DEARBORN — Nabeel Abraham, a professor of anthology and director of the Honors Program at Henry Ford Community College, is one of three editors of the book “Arab Detroit 9/11: Life in the Terror Decade.”
Following 9/11, Dearborn’s Arab and Muslim communities experienced heightened prejudice, political backlash and government surveillance. However, there have been some unexpected yet positive consequences in the wake of 9/11, Abraham said.
Abraham, along with editors Sally Howell and Andrew Shryock, assembled a diverse group of contributors, many of whom teach at educational institutions such as University of Michigan, Michigan State University, and Princeton University. The majority of the contributors are Palestinian, Yemeni, Iraqi, Lebanese; Muslim and Christian; and American-born and immigrants. All of them offer a unique perspective, Abraham said.
HFCC Associate Dean of Social Science Kim Schopmeyer also contributes an essay to the book.
The book is divided into six sections, starting with wide-angle views of Arab Detroit, looking first at how the community fits within the greater Detroit area as a whole, then presenting portraits of Arab Detroit’s key ethno-national and religious subgroups. Personal accounts of life in the terror decade examine practical matters such as family life, neighborhood interactions, going to school, domestic and international travel.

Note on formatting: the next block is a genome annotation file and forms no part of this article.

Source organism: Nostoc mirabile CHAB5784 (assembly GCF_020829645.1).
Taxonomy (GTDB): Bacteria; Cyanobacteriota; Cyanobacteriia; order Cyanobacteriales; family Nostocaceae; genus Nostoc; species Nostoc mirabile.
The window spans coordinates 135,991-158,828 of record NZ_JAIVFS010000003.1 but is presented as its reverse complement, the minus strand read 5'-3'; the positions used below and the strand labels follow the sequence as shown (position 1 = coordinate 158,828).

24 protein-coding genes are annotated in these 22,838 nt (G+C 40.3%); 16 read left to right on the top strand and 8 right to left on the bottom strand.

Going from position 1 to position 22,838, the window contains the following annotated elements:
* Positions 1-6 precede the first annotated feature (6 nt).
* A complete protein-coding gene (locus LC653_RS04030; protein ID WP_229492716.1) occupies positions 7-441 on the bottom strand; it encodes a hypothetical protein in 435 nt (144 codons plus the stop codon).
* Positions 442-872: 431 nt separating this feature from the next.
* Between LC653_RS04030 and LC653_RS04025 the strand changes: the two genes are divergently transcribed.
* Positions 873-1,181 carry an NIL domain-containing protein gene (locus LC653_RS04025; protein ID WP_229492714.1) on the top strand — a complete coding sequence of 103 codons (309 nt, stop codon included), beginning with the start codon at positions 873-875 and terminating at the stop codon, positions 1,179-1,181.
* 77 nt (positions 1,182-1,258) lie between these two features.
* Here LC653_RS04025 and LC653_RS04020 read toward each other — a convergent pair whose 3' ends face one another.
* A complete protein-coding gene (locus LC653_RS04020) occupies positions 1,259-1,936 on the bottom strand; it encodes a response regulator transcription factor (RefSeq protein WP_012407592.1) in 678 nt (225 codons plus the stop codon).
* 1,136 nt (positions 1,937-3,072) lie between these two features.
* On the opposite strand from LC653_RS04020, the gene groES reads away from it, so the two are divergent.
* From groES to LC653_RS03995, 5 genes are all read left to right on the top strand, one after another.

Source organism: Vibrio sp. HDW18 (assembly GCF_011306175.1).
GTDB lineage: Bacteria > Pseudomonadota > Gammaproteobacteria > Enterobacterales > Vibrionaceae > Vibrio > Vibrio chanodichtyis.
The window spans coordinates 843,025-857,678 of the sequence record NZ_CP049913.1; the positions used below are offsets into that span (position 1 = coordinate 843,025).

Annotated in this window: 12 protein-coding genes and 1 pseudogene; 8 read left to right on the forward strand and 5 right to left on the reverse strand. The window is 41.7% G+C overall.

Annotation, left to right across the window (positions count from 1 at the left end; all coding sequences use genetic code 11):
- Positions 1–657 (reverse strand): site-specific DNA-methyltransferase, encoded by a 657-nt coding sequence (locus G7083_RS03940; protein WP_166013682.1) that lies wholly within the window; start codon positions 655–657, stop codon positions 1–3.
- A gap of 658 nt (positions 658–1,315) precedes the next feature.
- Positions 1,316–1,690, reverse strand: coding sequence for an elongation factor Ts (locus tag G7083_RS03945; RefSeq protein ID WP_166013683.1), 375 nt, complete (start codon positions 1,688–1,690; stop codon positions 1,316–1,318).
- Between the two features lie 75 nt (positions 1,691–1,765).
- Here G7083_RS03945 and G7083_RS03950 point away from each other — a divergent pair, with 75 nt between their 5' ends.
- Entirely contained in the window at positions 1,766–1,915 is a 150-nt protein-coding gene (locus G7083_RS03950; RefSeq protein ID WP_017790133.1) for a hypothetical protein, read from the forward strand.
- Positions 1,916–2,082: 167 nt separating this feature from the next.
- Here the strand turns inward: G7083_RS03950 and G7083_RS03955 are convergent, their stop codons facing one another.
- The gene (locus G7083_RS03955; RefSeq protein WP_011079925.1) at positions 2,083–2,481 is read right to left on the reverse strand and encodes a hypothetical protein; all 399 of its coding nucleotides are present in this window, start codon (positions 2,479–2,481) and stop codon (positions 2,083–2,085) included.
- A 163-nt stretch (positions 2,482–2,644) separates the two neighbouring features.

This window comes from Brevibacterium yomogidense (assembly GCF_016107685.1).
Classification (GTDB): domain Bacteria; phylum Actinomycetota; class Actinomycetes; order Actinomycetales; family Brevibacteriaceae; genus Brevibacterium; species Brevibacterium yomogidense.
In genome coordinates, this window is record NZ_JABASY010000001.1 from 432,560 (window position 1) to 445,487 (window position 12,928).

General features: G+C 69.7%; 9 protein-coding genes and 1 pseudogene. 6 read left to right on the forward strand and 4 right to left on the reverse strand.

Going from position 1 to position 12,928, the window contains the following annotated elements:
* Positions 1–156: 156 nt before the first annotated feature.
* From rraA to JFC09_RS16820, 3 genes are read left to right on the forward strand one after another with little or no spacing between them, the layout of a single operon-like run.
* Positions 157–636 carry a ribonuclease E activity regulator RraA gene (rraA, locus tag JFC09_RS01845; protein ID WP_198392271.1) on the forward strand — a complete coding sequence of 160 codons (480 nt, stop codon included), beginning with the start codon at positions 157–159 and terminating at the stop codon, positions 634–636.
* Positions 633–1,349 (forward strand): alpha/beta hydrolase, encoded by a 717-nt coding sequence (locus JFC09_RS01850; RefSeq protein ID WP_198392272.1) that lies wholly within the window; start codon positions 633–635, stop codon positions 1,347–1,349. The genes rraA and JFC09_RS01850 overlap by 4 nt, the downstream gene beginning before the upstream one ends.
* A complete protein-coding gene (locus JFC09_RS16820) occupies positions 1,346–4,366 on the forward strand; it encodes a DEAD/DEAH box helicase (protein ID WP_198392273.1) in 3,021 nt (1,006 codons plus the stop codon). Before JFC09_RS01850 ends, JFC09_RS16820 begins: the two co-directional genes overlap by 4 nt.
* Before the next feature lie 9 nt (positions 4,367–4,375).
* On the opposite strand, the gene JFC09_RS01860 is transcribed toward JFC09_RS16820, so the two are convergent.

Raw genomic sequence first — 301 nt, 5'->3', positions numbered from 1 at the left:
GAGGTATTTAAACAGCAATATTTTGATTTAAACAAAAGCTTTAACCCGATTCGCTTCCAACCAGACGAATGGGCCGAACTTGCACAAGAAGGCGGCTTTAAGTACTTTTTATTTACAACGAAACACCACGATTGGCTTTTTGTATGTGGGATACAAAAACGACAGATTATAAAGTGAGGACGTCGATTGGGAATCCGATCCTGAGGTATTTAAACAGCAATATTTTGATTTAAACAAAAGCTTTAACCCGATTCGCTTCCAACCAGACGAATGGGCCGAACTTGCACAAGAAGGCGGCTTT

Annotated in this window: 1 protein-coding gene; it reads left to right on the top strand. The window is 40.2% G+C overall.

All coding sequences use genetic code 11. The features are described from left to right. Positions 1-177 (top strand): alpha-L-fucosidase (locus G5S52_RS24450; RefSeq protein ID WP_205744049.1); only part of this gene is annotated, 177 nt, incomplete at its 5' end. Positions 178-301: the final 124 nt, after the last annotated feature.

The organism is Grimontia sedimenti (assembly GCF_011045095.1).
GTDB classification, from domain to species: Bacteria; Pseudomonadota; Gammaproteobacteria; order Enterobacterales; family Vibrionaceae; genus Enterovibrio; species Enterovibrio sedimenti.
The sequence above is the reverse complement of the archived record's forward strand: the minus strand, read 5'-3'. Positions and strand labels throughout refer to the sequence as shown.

“Arab Detroit 9/11” is a sequel to the book “Arab Detroit: From Margin to Mainstream,” which Abraham and Shyrock edited in 2000.
“The previous book chronicled the Arab American experience in America over the course of a century,” Abraham said, “whereas this book is situated in one decade – the terror decade – and focuses on one question: How has life changed for Arab Americans and Muslims in a post-9/11 world in Detroit?”
HFCC’s Arab Cultural Studies Program will host a panel discussion noon to 1 p.m. Sept. 21 to talk about the impact of 9/11 over the past 10 years. This event will take place in Room L-14 of the HFCC Liberal Studies Building. Abraham and his co-editors will serve on this panel.
For more information on the panel discussion, contact Michael Daher, director of the HFCC Arab Cultural Studies Program, at (313) 845-6457 or via email at [email protected].
For more information about “Arab Detroit 9/11,” go to the Wayne State University Press website, www.wsupress.wayne.edu/.